The law in Ontario currently lets employers shift their responsibilities as employers onto contractors, temp agencies, subcontractors, and increasingly, onto workers. By passing the buck like this, employers can drive down wages, make work insecure and make it hard for workers to enforce their rights. Employers should be held responsible for ensuring that minimum standards are provided to workers down the chain of temp agencies, contractors, and subcontractors, and should not be able to misclassify workers as independent to avoid employment standard responsibilities. Exclusions and loopholes, which primarily affect young, low wage, women, racialized, and migrant workers, let employers take advantage of workers. Part-time, casual, and temporary agency workers are often paid lower hourly wages than their full time counterparts for doing the exact same work. That is why all workers should be protected by universal minimum standards.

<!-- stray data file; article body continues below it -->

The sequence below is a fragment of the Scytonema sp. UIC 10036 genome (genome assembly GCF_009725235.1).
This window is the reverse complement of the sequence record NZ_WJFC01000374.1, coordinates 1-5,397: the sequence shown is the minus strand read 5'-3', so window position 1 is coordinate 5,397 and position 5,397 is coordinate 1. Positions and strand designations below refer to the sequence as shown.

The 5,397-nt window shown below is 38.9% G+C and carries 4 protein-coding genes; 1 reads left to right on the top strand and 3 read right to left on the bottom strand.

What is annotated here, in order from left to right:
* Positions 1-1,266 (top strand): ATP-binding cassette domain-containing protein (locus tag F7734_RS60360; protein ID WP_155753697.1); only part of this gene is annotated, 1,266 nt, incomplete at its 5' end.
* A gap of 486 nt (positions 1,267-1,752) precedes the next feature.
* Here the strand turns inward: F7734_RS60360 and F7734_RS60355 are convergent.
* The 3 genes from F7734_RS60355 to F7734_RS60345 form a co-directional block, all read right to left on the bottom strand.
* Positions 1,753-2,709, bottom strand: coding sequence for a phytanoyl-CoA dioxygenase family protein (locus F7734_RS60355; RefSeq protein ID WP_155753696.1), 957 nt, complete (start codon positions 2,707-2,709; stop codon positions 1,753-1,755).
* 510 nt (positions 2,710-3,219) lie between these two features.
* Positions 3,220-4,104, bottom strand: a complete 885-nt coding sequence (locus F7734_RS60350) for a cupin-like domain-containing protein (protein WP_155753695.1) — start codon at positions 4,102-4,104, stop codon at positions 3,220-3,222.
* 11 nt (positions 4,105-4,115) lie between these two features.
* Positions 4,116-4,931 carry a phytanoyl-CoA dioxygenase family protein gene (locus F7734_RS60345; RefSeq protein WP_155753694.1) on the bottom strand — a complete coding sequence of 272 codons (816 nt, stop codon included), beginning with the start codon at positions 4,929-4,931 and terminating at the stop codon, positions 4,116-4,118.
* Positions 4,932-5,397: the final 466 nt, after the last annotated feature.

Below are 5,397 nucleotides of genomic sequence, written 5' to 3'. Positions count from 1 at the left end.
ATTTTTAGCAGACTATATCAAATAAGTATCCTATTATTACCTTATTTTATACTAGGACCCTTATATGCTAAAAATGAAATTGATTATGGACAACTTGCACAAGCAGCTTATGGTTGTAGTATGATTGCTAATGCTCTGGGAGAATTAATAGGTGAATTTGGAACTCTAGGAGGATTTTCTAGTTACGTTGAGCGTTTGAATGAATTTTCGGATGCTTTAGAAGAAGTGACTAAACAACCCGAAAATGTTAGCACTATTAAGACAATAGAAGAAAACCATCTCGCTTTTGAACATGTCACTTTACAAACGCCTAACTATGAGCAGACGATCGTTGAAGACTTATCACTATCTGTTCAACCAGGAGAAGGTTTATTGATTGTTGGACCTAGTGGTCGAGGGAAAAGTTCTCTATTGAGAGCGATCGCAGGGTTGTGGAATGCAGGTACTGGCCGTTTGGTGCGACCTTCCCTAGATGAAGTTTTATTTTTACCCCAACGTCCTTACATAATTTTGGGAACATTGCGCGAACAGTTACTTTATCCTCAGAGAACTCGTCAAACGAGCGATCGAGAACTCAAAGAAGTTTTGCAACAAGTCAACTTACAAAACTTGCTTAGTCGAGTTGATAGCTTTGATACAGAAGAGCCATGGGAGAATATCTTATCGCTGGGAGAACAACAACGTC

But expanding and strengthening workers’ rights will do nothing if the laws are not enforced. And yet the current system of enforcement relies on workers whose rights have already been violated to bring these violations to the attention of the government, a process that can be risky, intimidating, complicated, and can take a very long time. Enforcement should be proactive, and the costs to employers found in violation of the law should be real. There are many ways to ensure workers can be protected during the process of making a complaint. Solutions include anonymous and third party complaints, protection from wrongful dismissal, and fines for employers who retaliate against them.